Martin GPCPA1

April 22, 2011


IN EARLY 2010, MARTIN MADE A play for a larger share of the working musician market with its Performing Artist Series, the stated goal of which was to offer instruments that retain the Martin tone and styling while providing enhanced playability and onstage performance capability.

One of the first three models offered was the Grand Performance GPCPA1 featured here. Though the headstock shape remains pure Martin, the pickguard and arrow design inlays on the Grand Performance bear a passing resemblance to another manufacturer’s upscale acoustic guitars. That said, with its ebony headplate, solid Ovangkol binding, and the blue paua and wood fiber inlaid rosette that borders its soundhole, this is one beautiful instrument.

The patented Martin construction remains as well, evidenced by the solid rosewood back and sides, solid Sitka spruce soundboard with hybrid scalloped bracing, and Martin’s classic mortise and tenon neck joint. Martin has always had beauty and build; what was needed was enhanced playability and sonic versatility. Fortunately the Grand Performance has both in spades. I tested it through a Fishman Loudbox Mini amplifier, and direct into an M-Audio 1814 Firewire interface that allowed me to record it using Ableton Live on my iMac.

The Performing Artist Series neck profile is more parallel than the usual Martin, with a slimmer taper at the 12th fret. As primarily an electric player, I can attest that this will help those used to low action and light strings feel right at home on an “unplugged” gig. The cutaway also provides a lead guitarist with easy access to the upper reaches of the fretboard.

Of course, we all know said gigs are far from unplugged, and it is here that the Grand Performance really shines. I admit to some reservations about the ability of an onboard electronic device to “replicate the sound of nine different high-quality studio microphones,” but the Fishman Aura won me over. Whether or not the settings sound exactly like miking the guitar with an AKG C414-B or a Shure SM57 is moot; the sounds that the system offers add measurably to the tone of the instrument when plugged in, and isn’t that what really matters?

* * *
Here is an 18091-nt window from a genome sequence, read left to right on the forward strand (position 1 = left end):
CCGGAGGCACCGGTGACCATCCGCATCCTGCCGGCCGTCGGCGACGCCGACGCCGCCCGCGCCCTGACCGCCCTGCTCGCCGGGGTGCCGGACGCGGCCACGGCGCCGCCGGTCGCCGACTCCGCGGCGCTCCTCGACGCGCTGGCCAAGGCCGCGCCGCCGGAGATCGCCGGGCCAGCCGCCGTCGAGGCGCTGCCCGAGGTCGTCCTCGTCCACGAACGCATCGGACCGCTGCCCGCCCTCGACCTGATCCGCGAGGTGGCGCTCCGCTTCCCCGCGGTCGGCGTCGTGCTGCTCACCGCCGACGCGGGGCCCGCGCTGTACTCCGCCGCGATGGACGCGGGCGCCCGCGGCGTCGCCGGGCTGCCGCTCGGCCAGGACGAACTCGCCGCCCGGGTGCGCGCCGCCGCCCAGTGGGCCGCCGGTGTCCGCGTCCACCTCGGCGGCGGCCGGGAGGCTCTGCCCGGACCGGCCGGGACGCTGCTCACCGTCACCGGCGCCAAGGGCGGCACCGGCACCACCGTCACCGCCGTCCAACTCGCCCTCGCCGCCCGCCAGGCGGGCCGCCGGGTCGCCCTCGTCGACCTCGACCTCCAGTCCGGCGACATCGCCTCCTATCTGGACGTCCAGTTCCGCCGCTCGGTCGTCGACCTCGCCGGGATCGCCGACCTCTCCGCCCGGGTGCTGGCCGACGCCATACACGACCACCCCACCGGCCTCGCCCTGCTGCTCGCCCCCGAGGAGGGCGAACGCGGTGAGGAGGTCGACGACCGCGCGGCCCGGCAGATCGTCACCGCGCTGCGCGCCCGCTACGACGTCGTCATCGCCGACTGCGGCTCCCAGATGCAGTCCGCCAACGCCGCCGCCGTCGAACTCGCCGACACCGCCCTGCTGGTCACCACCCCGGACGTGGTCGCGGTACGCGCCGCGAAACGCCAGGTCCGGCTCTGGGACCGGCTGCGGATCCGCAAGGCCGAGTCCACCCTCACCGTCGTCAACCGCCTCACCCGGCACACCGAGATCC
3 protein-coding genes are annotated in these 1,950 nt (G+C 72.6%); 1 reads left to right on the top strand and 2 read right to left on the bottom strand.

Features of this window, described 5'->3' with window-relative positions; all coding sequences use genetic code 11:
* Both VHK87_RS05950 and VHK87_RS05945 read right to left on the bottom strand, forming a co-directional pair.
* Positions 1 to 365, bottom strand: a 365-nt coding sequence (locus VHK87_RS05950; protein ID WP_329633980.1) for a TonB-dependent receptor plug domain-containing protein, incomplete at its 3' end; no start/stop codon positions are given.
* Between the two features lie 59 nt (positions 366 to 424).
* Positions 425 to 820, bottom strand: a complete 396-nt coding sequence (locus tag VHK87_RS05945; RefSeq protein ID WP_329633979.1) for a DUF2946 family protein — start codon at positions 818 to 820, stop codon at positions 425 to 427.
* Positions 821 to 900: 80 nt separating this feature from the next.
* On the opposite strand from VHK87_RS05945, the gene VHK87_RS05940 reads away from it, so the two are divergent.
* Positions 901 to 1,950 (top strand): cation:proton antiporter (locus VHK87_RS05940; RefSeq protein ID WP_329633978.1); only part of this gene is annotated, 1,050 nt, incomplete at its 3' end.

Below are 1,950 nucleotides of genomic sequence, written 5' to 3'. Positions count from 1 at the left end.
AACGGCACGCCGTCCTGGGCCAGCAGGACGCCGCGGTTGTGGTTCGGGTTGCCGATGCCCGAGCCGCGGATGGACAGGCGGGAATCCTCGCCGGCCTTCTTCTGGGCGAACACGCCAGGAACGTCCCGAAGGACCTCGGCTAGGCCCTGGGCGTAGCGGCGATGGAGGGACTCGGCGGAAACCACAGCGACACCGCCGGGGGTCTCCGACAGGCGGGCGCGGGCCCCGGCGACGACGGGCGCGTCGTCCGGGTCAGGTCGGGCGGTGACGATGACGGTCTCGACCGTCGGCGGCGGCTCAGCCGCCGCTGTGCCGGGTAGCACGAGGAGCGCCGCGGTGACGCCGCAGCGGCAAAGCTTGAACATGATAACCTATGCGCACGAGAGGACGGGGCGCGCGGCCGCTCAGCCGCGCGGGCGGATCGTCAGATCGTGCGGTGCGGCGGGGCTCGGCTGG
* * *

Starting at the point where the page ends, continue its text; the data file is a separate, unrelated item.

The manual (and trust me, you will need it) recommends that you blend in less of the Aura when using an amp and more when recording. My own experience bore this out: the Martin’s Gold Plus under-saddle pickup sounded great through the Fishman Loudbox Mini with just a bit of Aura added. When recording, using more Aura than saddle pickup added a definite “air” to the sound and reduced piezo attack—all with no noise, thanks to the preamp’s high-grade components, 32-bit internal processing, and 24-bit audio conversion. Which mic setting you choose, whether for live or recording, will be a matter of taste, but every one of them sounded musical to my ears.

With its electric-like playability, onboard tuner and compressor, effective feedback suppressor, and the sonic versatility afforded by the Aura system, the Grand Performance GPCPA1 and its series siblings are well equipped for a lot of onstage action everywhere from cafes to concert halls.


CONTACT Martin Guitars, (610) 759-2837;


PRICE $2,999 street

NUT WIDTH 1 3/4"

NECK Select hardwood

FRETBOARD Solid black ebony, 25.4" scale


TUNERS Gold-plated die-cast

BODY Solid East Indian rosewood back and sides, solid Sitka spruce top

BRIDGE Solid black ebony

ELECTRONICS Fishman F1 Aura, Martin Gold Plus under-saddle pickup

CONTROLS Two multi-purpose knobs

FACTORY STRINGS Martin Studio Performance Phosphor Bronze, Light Gauge (MSP4100)


KUDOS Rich, even acoustic tone. Easy to play. Pickup combination sounds great through amps and P.A. or recording boards.


Keep up-to-date on the latest news
Get our Free Newsletter Here!


comments powered by Disqus


Reader Poll

What’s the one pedal you can’t live without?

See results without voting »